Angela Stall says her 14-month-old, Nathan, never slows down - even when he's sick.
But a couple weeks ago, she says Nathan got so sick, he could barely move.
"He was very lethargic," Angela said.
It started when Angela took him to the doctor to get a flu shot.
Within a couple hours, she says Nathan was suddenly very sick.
"He was vomiting and not himself," she said.
He didn't get better and at one point, even had a seizure.
"His eyes rolled back in his head, and he was convulsing and making a strange noise," Angela said.
Angela took him to the emergency room.
Doctors ran tests trying to figure out what was wrong with Nathan. They all came back negative.
Angela believes the flu shot made Nathan sick.
"Knowing how great he was before and how he was immediately afterwards, I think the shot did trigger some kind of illness," Angela said.
Shannon Robbins with the Visiting Nurses Association said it is possible for someone to have a severe reaction to the flu shot, but she says it's rare.
Out of 22,000 flu shots given this season by VNA, she says she's only received 17 complaints.
"Most of those are soreness at the site... arm is red or arm hurts," Robbins said.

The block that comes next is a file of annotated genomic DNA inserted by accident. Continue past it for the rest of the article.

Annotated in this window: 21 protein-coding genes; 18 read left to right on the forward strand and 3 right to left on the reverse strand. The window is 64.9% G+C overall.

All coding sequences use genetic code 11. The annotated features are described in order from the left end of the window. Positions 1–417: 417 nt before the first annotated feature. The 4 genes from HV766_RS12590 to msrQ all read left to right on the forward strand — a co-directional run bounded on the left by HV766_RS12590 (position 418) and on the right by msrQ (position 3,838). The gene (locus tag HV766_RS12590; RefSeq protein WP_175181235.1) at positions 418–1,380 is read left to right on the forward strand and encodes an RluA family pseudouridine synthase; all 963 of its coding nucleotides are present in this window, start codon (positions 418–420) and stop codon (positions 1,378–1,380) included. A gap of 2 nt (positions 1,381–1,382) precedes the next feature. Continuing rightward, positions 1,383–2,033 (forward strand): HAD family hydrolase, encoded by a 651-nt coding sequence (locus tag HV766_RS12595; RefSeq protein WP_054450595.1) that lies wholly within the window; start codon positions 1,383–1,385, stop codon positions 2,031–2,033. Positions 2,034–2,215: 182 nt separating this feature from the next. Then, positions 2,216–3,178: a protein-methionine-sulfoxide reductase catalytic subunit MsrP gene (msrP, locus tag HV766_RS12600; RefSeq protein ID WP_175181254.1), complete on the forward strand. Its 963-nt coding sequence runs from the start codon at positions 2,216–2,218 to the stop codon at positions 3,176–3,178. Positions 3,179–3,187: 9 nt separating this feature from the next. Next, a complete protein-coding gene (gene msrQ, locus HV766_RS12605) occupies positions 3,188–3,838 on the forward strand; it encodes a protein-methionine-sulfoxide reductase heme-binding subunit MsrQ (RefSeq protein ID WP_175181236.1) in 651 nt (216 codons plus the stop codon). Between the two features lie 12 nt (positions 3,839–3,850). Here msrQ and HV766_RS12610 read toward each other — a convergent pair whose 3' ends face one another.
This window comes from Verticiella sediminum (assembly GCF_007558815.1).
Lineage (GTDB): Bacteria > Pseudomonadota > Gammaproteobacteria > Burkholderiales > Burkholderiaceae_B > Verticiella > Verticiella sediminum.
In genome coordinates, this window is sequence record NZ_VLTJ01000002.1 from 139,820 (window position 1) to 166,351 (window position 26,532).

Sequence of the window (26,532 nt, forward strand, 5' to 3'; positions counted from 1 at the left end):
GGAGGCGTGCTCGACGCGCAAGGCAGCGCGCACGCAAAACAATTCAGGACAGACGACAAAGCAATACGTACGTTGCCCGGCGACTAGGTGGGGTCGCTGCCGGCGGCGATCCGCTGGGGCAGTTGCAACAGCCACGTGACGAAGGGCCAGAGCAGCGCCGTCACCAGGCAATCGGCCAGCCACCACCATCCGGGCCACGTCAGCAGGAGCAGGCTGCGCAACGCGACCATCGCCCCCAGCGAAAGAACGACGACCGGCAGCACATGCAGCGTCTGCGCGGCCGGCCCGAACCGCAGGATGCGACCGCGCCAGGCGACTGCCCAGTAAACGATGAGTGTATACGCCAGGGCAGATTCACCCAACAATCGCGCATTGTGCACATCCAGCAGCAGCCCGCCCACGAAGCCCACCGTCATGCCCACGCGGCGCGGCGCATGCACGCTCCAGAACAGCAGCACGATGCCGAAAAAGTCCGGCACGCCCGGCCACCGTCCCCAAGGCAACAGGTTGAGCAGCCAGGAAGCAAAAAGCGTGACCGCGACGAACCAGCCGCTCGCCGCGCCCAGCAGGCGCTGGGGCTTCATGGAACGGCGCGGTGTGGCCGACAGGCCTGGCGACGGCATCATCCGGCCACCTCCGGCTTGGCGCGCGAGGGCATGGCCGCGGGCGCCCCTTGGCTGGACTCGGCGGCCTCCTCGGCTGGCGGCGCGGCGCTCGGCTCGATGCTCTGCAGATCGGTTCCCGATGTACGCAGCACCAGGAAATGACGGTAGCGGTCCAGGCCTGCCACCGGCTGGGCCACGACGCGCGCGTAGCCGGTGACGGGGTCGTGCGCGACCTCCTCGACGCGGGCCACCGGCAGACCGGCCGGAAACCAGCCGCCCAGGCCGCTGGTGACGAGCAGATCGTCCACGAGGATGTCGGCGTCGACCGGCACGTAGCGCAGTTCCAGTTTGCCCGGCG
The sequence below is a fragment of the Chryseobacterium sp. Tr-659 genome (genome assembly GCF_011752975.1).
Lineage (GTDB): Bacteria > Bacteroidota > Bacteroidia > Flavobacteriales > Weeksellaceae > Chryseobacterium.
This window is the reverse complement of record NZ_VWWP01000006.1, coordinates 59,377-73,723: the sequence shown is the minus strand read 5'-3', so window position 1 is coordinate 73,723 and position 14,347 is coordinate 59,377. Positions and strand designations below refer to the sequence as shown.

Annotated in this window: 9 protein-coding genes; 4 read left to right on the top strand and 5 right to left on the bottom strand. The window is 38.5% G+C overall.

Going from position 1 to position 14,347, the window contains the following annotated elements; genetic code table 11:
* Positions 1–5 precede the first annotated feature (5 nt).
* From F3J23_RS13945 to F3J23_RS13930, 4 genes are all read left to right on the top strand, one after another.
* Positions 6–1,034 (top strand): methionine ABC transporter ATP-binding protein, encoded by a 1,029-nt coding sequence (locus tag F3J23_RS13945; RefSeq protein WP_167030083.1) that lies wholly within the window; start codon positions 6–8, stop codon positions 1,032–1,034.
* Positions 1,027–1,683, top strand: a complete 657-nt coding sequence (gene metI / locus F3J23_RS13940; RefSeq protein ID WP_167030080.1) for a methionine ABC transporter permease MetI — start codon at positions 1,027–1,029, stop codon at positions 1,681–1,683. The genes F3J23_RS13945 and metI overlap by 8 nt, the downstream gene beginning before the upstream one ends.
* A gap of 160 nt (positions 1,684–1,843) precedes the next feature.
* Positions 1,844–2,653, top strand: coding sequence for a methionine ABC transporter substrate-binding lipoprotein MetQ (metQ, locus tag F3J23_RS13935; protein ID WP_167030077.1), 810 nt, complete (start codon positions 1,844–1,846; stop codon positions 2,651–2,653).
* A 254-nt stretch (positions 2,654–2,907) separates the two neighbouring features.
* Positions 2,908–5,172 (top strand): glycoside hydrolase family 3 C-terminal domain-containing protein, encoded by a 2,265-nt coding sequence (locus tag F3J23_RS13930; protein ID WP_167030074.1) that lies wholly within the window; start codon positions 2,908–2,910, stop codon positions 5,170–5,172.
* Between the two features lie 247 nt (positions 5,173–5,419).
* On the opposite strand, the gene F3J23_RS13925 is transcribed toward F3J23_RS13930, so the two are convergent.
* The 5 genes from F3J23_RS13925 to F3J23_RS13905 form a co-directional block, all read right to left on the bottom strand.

Robbins says the benefit of getting the shot outweighs the risk.
"We know the flu kills children every year," Robbins said.
The state health department did tell FOX23 that young children who get the flu shot for the first time - like Nathan - are more likely to have a fever or feel bad for a couple days.
Angela says she probably won't give Nathan a flu shot again.
"Given everything that he went through and we went through, I don't know that I'll get one again," she said.
FOX23 called the Tulsa County health department to see if anyone else has reported problems. Someone called this week and complained of vomiting after getting a flu shot. The health department says it's investigating.
The Centers of Disease Control reports 690 complaints of adverse reactions to the flu shot.
Among those, there were three reports of young children having convulsions.
And there were two deaths.Only four percent of those were considered serious.
The CDC recommends the flu vaccine for most people over six months of age but says people allergic to eggs should not get a flu shot.